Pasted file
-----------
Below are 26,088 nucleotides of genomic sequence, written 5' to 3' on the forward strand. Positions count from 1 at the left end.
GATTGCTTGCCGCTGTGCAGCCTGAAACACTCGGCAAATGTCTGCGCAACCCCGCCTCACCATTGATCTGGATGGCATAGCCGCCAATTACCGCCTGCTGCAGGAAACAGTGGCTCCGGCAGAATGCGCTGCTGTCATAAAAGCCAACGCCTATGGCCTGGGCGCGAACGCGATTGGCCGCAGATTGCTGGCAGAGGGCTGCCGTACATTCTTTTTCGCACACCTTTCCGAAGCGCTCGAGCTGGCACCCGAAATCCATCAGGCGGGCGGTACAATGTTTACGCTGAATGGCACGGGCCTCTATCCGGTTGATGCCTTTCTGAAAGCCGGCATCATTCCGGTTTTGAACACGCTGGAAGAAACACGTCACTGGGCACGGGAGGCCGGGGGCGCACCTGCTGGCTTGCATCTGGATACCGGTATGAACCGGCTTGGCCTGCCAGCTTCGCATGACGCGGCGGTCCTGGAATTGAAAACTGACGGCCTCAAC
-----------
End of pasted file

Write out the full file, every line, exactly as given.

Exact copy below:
Below are 26,088 nucleotides of genomic sequence, written 5' to 3' on the forward strand. Positions count from 1 at the left end.
GATTGCTTGCCGCTGTGCAGCCTGAAACACTCGGCAAATGTCTGCGCAACCCCGCCTCACCATTGATCTGGATGGCATAGCCGCCAATTACCGCCTGCTGCAGGAAACAGTGGCTCCGGCAGAATGCGCTGCTGTCATAAAAGCCAACGCCTATGGCCTGGGCGCGAACGCGATTGGCCGCAGATTGCTGGCAGAGGGCTGCCGTACATTCTTTTTCGCACACCTTTCCGAAGCGCTCGAGCTGGCACCCGAAATCCATCAGGCGGGCGGTACAATGTTTACGCTGAATGGCACGGGCCTCTATCCGGTTGATGCCTTTCTGAAAGCCGGCATCATTCCGGTTTTGAACACGCTGGAAGAAACACGTCACTGGGCACGGGAGGCCGGGGGCGCACCTGCTGGCTTGCATCTGGATACCGGTATGAACCGGCTTGGCCTGCCAGCTTCGCATGACGCGGCGGTCCTGGAATTGAAAACTGACGGCCTCAAC